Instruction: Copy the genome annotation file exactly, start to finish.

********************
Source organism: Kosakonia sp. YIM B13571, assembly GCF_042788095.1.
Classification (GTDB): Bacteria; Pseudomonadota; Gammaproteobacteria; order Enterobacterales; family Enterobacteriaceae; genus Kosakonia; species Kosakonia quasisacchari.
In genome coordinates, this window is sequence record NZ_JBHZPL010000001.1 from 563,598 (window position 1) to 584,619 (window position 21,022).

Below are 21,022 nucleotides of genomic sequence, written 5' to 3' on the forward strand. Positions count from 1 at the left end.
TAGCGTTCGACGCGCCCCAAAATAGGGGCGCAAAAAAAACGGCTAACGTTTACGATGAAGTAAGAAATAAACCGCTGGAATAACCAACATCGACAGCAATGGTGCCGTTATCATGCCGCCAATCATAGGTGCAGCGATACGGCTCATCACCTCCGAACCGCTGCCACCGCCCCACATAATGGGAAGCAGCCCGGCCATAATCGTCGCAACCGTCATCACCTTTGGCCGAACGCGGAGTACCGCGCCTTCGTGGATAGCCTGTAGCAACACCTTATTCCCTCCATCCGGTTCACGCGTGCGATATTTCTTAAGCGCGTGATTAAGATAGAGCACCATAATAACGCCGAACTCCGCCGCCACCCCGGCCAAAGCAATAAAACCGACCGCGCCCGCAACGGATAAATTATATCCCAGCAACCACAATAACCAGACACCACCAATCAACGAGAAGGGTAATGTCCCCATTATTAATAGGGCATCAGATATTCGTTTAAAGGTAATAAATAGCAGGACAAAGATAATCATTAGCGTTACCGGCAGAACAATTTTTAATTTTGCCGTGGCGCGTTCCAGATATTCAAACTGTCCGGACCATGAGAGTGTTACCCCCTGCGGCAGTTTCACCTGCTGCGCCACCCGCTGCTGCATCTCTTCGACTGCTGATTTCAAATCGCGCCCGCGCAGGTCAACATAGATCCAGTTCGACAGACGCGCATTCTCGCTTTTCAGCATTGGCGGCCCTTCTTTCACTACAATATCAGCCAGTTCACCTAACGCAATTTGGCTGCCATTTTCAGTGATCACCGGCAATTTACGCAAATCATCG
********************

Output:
Source organism: Kosakonia sp. YIM B13571, assembly GCF_042788095.1.
Classification (GTDB): Bacteria; Pseudomonadota; Gammaproteobacteria; order Enterobacterales; family Enterobacteriaceae; genus Kosakonia; species Kosakonia quasisacchari.
In genome coordinates, this window is sequence record NZ_JBHZPL010000001.1 from 563,598 (window position 1) to 584,619 (window position 21,022).

Below are 21,022 nucleotides of genomic sequence, written 5' to 3' on the forward strand. Positions count from 1 at the left end.
TAGCGTTCGACGCGCCCCAAAATAGGGGCGCAAAAAAAACGGCTAACGTTTACGATGAAGTAAGAAATAAACCGCTGGAATAACCAACATCGACAGCAATGGTGCCGTTATCATGCCGCCAATCATAGGTGCAGCGATACGGCTCATCACCTCCGAACCGCTGCCACCGCCCCACATAATGGGAAGCAGCCCGGCCATAATCGTCGCAACCGTCATCACCTTTGGCCGAACGCGGAGTACCGCGCCTTCGTGGATAGCCTGTAGCAACACCTTATTCCCTCCATCCGGTTCACGCGTGCGATATTTCTTAAGCGCGTGATTAAGATAGAGCACCATAATAACGCCGAACTCCGCCGCCACCCCGGCCAAAGCAATAAAACCGACCGCGCCCGCAACGGATAAATTATATCCCAGCAACCACAATAACCAGACACCACCAATCAACGAGAAGGGTAATGTCCCCATTATTAATAGGGCATCAGATATTCGTTTAAAGGTAATAAATAGCAGGACAAAGATAATCATTAGCGTTACCGGCAGAACAATTTTTAATTTTGCCGTGGCGCGTTCCAGATATTCAAACTGTCCGGACCATGAGAGTGTTACCCCCTGCGGCAGTTTCACCTGCTGCGCCACCCGCTGCTGCATCTCTTCGACTGCTGATTTCAAATCGCGCCCGCGCAGGTCAACATAGATCCAGTTCGACAGACGCGCATTCTCGCTTTTCAGCATTGGCGGCCCTTCTTTCACTACAATATCAGCCAGTTCACCTAACGCAATTTGGCTGCCATTTTCAGTGATCACCGGCAATTTACGCAAATCATCG